By Sankalp Phartiyal
Foxconn Technology Group is teaming up with STMicroelectronics NV for a bid to build a semiconductor factory in India, seeking state backing to broaden its footprint in the South Asian country.
Taiwan’s Foxconn and Franco-Italian STMicro are applying for state support for a 40-nanometer chip plant, people familiar with the matter said, asking not to be identified as the plan isn’t public. Such mature chips are used in cars, cameras, printers and a wide variety of other machines.
The move comes after Foxconn’s attempted partnership with billionaire Anil Agarwal’s Vedanta Resources Ltd. fell apart after a year of little progress. By partnering with STMicro, contract manufacturer Foxconn is tapping the expertise of a chip-industry pioneer to expand in the lucrative but difficult semiconductor business.
The failure of Foxconn’s previous attempt with metals company Vedanta underscores how difficult it is to set up new semiconductor plants, massive complexes that cost billions of dollars to build and require very specialized expertise to run. Neither Foxconn or Vedanta have previous significant experience in chipmaking and their joint venture was thwarted by delays in finding a partner with production-ready chip technology and obtaining approvals for state subsidies.
New Delhi has asked Foxconn, best known as Apple Inc.’s key assembly partner, for more details about its partnership with STMicro, the people said. Foxconn is also in talks with a few other companies that have chip-making technology, one of the people said.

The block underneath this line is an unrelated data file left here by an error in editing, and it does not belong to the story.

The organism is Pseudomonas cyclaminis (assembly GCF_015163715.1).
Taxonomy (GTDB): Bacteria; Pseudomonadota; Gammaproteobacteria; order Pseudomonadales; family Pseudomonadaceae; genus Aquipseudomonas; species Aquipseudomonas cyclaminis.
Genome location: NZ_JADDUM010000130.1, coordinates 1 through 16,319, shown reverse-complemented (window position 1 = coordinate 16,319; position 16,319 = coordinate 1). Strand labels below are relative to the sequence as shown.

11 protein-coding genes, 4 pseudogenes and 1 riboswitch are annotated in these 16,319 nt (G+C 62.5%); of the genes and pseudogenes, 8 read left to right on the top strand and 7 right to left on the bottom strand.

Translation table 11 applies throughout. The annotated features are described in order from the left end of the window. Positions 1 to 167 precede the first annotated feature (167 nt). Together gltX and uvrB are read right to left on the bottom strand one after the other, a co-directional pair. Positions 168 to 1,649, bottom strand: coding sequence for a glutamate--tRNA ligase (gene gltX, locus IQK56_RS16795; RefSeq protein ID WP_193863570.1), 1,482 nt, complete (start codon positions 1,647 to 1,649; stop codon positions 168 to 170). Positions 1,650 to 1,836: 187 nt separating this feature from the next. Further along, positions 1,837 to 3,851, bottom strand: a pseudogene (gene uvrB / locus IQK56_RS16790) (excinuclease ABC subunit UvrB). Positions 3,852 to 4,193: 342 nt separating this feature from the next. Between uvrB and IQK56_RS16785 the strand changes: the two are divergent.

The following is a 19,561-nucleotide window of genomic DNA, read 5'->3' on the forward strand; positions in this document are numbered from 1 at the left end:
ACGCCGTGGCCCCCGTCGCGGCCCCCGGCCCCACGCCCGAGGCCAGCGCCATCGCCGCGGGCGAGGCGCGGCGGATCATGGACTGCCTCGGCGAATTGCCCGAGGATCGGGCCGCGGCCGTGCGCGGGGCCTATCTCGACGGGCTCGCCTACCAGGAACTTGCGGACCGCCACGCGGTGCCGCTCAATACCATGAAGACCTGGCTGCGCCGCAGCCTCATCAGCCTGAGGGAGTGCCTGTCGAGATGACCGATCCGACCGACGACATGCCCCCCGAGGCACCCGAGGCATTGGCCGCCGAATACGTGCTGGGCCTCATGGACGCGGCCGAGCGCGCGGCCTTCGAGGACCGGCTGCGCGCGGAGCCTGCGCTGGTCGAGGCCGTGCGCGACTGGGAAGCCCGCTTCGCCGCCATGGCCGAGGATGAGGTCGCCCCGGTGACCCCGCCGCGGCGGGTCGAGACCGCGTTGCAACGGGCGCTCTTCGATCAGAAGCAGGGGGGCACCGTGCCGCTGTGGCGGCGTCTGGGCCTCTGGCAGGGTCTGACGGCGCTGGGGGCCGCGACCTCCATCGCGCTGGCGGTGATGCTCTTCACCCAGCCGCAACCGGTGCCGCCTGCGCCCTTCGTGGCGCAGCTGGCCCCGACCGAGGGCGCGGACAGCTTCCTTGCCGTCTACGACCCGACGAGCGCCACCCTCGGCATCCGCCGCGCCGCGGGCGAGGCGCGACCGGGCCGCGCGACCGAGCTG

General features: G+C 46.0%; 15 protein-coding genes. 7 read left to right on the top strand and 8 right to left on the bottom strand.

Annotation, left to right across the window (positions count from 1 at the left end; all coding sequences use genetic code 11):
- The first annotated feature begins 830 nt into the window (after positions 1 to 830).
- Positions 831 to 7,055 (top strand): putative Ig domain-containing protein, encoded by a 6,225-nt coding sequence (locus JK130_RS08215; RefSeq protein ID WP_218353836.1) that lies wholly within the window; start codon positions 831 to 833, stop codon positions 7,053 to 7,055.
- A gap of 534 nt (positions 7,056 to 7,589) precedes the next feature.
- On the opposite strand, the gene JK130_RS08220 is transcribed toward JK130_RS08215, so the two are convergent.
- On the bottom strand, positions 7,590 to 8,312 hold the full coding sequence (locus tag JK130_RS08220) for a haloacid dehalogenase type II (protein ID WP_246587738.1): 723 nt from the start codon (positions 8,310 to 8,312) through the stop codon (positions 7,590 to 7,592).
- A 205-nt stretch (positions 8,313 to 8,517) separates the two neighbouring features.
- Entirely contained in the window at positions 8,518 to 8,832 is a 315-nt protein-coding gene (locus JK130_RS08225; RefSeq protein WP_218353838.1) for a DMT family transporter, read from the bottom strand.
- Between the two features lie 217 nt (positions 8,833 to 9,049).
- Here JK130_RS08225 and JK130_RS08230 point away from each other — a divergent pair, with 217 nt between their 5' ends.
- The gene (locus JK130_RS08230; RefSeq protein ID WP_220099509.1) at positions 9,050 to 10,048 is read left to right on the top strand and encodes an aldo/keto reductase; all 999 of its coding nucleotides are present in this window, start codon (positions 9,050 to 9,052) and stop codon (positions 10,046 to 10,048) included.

India’s technology ministry didn’t respond to a request for comment. Foxconn and STMicro spokespersons declined to comment.
India, like countries including the US, is trying to boost chip output to reduce reliance on expensive imports and dependence on Taiwan and China. Prime Minister Narendra Modi has pledged $10 billion to woo chipmakers, promising his administration will bear half the cost of setting up semiconductor sites. That effort has prompted US memory chip firm Micron Technology Inc. to announce a $2.75 billion assembly and testing facility in Modi’s home state of Gujarat.
Any chip project, including Foxconn’s, will have to make detailed disclosures including whether it has firm, binding agreements with a technology partner for production, as well as financing plans comprising equity and debt arrangements. The applicants also need to disclose the type of semiconductors they’ll make and their target customers.
Other chip-related firms moving into India include Advanced Micro Devices Inc. and equipment maker Applied Materials Inc., which plan to spend $400 million each on R&D and engineering centers in the southern tech hub of Bengaluru.
--With assistance from Debby Wu and Jillian Deutsch.